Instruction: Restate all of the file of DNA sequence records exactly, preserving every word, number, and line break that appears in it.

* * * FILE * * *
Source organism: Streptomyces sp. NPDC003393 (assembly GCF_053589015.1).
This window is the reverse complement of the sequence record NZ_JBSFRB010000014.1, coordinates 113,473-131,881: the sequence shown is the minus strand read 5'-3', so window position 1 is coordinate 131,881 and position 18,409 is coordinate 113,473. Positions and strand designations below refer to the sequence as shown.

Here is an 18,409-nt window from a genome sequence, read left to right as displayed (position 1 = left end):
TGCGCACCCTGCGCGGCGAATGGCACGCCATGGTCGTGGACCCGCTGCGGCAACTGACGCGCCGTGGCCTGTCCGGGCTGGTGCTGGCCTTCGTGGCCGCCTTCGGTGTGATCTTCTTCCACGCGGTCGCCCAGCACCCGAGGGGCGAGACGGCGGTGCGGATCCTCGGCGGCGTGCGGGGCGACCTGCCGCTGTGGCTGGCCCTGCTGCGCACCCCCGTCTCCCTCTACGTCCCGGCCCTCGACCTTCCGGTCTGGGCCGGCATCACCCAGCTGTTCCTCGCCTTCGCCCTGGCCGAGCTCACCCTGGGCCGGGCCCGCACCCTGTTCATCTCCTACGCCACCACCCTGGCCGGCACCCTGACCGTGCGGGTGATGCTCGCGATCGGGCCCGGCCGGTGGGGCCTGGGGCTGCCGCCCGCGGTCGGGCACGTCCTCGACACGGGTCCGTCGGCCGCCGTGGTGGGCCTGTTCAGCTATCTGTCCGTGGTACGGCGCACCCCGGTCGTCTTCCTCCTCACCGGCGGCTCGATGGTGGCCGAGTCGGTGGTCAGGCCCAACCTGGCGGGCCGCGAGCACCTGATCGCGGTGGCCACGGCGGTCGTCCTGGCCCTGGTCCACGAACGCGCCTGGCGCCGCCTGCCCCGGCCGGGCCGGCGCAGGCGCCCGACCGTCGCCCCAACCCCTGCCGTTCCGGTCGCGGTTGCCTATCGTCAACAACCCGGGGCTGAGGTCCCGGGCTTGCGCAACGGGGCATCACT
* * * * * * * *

Source organism: Streptomyces sp. NPDC003393 (assembly GCF_053589015.1).
This window is the reverse complement of the sequence record NZ_JBSFRB010000014.1, coordinates 113,473-131,881: the sequence shown is the minus strand read 5'-3', so window position 1 is coordinate 131,881 and position 18,409 is coordinate 113,473. Positions and strand designations below refer to the sequence as shown.

Here is an 18,409-nt window from a genome sequence, read left to right as displayed (position 1 = left end):
TGCGCACCCTGCGCGGCGAATGGCACGCCATGGTCGTGGACCCGCTGCGGCAACTGACGCGCCGTGGCCTGTCCGGGCTGGTGCTGGCCTTCGTGGCCGCCTTCGGTGTGATCTTCTTCCACGCGGTCGCCCAGCACCCGAGGGGCGAGACGGCGGTGCGGATCCTCGGCGGCGTGCGGGGCGACCTGCCGCTGTGGCTGGCCCTGCTGCGCACCCCCGTCTCCCTCTACGTCCCGGCCCTCGACCTTCCGGTCTGGGCCGGCATCACCCAGCTGTTCCTCGCCTTCGCCCTGGCCGAGCTCACCCTGGGCCGGGCCCGCACCCTGTTCATCTCCTACGCCACCACCCTGGCCGGCACCCTGACCGTGCGGGTGATGCTCGCGATCGGGCCCGGCCGGTGGGGCCTGGGGCTGCCGCCCGCGGTCGGGCACGTCCTCGACACGGGTCCGTCGGCCGCCGTGGTGGGCCTGTTCAGCTATCTGTCCGTGGTACGGCGCACCCCGGTCGTCTTCCTCCTCACCGGCGGCTCGATGGTGGCCGAGTCGGTGGTCAGGCCCAACCTGGCGGGCCGCGAGCACCTGATCGCGGTGGCCACGGCGGTCGTCCTGGCCCTGGTCCACGAACGCGCCTGGCGCCGCCTGCCCCGGCCGGGCCGGCGCAGGCGCCCGACCGTCGCCCCAACCCCTGCCGTTCCGGTCGCGGTTGCCTATCGTCAACAACCCGGGGCTGAGGTCCCGGGCTTGCGCAACGGGGCATCACT